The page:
Wednesday, April 28, 2010

Will the iPhone Saga Bankrupt Gawker Media?

By Damien Hoffman

What's the secret? Gizmodo told the world they paid $5,000 to someone who found the phone after Apple (AAPL) engineer Gary Powell got so blitzed he left the priceless device at bar Gourmet Haus Staudt — just 20 miles from Apple's Infinite Loop headquarters. Of course, Powell is probably weaving a different story to keep his job. But does that necessitate the police acting as private security for Apple?

The Journalist's Shield

Worse, the police probably violated the California Journalist Shield Law — California Penal Code 1524(g) — which protects journalists from these exact types of seizures. Our friends at Business Insider obtained the letter Gawker COO Gaby Darbyshire wrote to Detective Broad describing the law and requesting that the San Mateo police return the confiscated property:

So, is Chen covered? Although we can't be 100% sure, it seems so. A consortium of lawyers called The Citizen Media Law project asserts:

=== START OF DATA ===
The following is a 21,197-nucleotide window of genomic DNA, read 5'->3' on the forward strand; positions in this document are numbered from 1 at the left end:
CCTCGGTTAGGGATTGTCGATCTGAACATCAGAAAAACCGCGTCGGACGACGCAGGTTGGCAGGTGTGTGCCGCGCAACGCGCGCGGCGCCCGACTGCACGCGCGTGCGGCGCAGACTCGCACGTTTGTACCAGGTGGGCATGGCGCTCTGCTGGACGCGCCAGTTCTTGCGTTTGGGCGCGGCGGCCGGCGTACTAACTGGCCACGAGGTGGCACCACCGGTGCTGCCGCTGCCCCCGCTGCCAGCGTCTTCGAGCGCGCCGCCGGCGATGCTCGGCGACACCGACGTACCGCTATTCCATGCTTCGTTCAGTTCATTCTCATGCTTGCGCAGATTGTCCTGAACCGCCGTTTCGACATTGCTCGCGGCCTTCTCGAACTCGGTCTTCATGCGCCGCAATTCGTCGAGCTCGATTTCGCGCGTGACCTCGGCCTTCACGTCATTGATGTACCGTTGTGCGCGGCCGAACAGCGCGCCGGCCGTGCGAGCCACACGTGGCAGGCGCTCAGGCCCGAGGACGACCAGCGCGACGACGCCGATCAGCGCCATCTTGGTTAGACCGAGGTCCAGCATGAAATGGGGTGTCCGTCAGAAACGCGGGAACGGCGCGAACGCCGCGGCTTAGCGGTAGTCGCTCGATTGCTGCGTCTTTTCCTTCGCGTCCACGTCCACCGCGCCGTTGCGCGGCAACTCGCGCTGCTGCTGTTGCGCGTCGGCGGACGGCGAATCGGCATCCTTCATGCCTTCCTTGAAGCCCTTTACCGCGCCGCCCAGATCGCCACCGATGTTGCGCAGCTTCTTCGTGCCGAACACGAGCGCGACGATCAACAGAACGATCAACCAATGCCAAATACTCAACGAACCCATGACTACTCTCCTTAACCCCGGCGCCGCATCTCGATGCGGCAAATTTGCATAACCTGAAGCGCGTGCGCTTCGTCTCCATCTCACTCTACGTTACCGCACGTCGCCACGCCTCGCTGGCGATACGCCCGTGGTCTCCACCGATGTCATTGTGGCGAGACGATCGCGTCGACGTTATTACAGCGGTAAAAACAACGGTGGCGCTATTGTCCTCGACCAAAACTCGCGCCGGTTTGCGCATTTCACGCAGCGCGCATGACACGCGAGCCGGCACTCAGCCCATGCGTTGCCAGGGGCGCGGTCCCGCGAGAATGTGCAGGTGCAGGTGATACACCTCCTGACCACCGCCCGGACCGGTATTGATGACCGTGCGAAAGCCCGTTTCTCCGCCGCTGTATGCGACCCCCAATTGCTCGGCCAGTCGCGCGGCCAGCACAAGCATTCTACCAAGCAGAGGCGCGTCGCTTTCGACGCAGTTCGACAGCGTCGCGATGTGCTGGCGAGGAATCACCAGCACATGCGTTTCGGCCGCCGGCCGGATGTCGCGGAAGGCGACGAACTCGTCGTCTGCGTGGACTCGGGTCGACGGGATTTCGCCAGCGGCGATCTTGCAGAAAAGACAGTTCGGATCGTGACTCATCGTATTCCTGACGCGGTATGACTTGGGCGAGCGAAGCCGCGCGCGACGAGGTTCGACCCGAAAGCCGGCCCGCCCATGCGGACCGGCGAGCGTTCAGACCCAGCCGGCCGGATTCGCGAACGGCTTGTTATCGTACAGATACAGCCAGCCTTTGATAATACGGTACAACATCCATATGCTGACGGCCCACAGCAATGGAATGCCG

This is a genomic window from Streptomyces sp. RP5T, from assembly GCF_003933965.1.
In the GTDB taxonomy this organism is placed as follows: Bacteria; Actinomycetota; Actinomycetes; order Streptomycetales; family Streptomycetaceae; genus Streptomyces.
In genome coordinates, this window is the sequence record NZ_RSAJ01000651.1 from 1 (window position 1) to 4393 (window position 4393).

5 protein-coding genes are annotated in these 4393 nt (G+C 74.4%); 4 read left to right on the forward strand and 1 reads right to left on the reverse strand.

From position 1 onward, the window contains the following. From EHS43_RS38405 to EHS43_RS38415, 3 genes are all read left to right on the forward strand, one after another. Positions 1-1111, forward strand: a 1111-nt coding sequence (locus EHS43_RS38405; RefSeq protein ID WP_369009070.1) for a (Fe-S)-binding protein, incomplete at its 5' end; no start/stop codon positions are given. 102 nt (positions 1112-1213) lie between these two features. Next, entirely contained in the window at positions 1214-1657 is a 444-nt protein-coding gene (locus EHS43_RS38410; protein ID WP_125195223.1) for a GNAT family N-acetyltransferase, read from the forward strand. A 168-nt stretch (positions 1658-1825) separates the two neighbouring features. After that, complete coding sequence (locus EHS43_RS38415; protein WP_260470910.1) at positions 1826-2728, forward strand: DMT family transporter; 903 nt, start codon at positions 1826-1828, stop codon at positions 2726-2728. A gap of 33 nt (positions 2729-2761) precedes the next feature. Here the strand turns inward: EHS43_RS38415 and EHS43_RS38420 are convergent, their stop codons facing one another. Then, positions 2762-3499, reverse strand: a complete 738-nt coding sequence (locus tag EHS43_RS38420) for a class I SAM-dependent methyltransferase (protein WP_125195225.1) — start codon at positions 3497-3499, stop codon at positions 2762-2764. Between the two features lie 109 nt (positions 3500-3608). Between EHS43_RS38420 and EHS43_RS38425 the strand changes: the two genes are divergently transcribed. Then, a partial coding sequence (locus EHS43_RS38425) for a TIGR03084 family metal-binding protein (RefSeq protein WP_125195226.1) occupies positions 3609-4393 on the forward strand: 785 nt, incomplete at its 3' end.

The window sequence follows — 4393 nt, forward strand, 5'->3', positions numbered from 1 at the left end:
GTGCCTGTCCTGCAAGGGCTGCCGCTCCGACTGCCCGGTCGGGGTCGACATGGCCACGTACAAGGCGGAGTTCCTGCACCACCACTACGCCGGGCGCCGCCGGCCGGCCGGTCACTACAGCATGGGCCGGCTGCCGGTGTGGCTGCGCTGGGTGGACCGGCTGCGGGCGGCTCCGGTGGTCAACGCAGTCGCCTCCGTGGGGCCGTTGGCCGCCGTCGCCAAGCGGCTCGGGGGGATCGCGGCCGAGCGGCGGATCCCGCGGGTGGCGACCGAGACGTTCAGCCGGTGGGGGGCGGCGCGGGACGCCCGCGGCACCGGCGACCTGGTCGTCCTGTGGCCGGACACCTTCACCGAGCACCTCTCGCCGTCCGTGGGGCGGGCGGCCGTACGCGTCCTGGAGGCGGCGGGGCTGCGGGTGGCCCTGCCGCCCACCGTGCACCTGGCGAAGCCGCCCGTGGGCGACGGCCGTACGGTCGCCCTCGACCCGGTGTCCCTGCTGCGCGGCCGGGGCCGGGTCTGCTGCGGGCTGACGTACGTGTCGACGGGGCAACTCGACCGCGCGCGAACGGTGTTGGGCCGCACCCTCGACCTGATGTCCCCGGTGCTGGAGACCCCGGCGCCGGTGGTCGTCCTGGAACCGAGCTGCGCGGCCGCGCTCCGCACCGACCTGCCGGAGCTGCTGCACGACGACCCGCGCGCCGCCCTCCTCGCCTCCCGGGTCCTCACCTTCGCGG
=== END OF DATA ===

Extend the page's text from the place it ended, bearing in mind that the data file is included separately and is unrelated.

[I]n California there is relatively clear precedent that online journalists like Chen are covered by the shield law. In O'Grady v. Superior Court, 139 Cal. App.4th 1423 (Cal. Ct. App. 2006), a California appeals court held that Apple could not get the identities of confidential sources from the publishers of "O'Grady's Power Page" and "Apple Insider," two sites devoted to covering stories about Apple products. While the court acknowledged that not all bloggers would qualify under the shield law, it explained that characteristics like frequency of publication, permanency of web address, and number of visitors per month made the two sites in question akin to a newspaper or "other periodical publication." Certainly, Gizmodo outstrips the two sites in O'Grady when it comes to these same characteristics.

On its face, it appears Chen should be protected under the Journalist Shield Law. But all that means is Chen will get all his confiscated crap back.

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